LOUISVILLE, Ky. (WDRB) -- Rick Pitino was worried about his team before the Colorado State game in the third round of the NCAA Midwest Regional Saturday afternoon.
In the locker room, he thought his players looked uptight. He told them, "Guys, I'm looking at you right now it's no good. Exhale baby. It's not life, it's not death, it's basketball."
One guy concerned him particularly. Not because he was too tight, but because he might try too hard. Pitino said he went up to Russ Smith before the game and said, "Relax, son. They're going to come after you."
Smith's response: "I got you coach. I know how to play this game now."
"Russdiculous" wouldn't' have said that, and to a greater degree, wouldn't have understood it. As early as the beginning of this season, he had a scorer's mentality, period. His brain had a GPS locked onto the rim, and every time he touched the ball it pressed, "Start trip."
But the evolution from "Russdiculous" to Russ Smith, one of the nation's most dangerous players, was on full display Saturday. Yes, he had 27 points, but he did it in a semi-controlled fashion, on 10 of 16 shooting.
"He's gone from a very good scorer to a great basketball player at both ends of the floor, and I'm not sure I would ever have thought when I recruited him I could say that," Pitino said.
"I'm very happy for Russ because Russ has learned a lot of things. He's learned how to play defense. He's learned how to pass. And the last thing he's learned is how to be humble. He'll get back with his boys and let them know how he did. But he's become more humble."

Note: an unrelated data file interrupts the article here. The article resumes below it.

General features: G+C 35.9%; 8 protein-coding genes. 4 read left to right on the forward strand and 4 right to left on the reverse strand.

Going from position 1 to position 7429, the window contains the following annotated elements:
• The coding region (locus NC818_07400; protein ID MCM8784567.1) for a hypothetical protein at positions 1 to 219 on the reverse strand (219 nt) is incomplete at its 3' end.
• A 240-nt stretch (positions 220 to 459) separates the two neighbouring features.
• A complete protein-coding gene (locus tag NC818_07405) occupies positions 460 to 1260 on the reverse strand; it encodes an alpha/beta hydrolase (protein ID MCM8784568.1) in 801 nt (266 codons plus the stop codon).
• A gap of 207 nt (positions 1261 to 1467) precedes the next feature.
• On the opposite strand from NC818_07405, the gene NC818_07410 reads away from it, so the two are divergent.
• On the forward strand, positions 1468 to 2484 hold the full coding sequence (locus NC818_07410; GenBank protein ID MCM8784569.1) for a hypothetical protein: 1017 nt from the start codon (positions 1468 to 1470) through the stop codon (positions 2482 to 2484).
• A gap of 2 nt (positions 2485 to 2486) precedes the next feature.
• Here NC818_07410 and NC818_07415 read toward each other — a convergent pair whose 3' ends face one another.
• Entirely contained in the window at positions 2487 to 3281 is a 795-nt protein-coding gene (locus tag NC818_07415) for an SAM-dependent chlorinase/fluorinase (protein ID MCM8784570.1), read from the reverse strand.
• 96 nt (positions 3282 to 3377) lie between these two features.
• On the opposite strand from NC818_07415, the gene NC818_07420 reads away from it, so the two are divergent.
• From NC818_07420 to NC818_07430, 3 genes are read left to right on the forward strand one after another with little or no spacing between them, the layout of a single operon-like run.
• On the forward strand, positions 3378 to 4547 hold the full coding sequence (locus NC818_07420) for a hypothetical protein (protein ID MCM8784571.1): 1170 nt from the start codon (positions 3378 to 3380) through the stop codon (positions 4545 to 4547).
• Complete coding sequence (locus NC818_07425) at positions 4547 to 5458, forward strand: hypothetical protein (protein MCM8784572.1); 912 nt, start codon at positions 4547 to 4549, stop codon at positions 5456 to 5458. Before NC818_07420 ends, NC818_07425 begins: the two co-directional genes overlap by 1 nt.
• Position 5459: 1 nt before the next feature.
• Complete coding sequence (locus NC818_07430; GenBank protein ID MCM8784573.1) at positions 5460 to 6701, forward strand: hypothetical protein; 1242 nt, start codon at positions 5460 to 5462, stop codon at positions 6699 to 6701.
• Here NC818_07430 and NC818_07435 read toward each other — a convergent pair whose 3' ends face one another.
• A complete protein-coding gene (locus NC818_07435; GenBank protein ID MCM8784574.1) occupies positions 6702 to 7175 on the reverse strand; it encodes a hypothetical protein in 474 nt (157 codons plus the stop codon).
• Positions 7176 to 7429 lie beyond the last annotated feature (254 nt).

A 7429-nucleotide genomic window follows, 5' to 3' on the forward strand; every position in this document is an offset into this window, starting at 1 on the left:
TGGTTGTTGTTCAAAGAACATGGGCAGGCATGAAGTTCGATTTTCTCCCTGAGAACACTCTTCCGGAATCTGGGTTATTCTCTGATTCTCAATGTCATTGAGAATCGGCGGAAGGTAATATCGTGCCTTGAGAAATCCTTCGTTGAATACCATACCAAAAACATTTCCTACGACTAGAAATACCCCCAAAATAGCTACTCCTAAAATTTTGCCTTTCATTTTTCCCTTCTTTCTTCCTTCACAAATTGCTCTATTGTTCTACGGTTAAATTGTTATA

Against Colorado State, Smith had five points in the game's first 11 minutes. It wasn't shaping up as a monster scoring night. Then he made a three-pointer, and added a couple of free-throws. He left the game for 2:16, then came back and within two minutes had scored eight more points.
In three relatively brief first-half bursts, he had 18 points, and U of L was on its way to a blowout. He got so hot that LeBron James Tweeted about him "Lil homie Russ Smith putting on a show!"
After the game, Smith said of the King James shout-out: "I can't even -- wow, that's big." He also said, "If it'd been K.D. (Kevin Durant), I'd have passed out."
The old Russ Smith, of course, rarely passed. But one sequence Saturday night showed that's no longer the case.
On a 2-on-1 fast break with Peyton Siva, he hit Siva ahead with a bounce pass that brought Pitino off the bench to nearly interrupt the game with a bear hug for Smith. He's come that far.
"I honestly believe, when he doesn't pass ahead, it's not out of selfishness," Pitino told me earlier this season. "In his mind, him going to the rim is the best chance for this team to score."
But over the past couple of months, Smith has developed trust in his teammates, a recognition of when opposing defenses are keying on him, and a keen awareness of the value of the scouting report to his overall game.
"My whole thing right now is to focus on the scouting report," Smith said. "Coach P gives us everything we need. I'm trying to take that to heart and do whatever my job is to keep the team playing."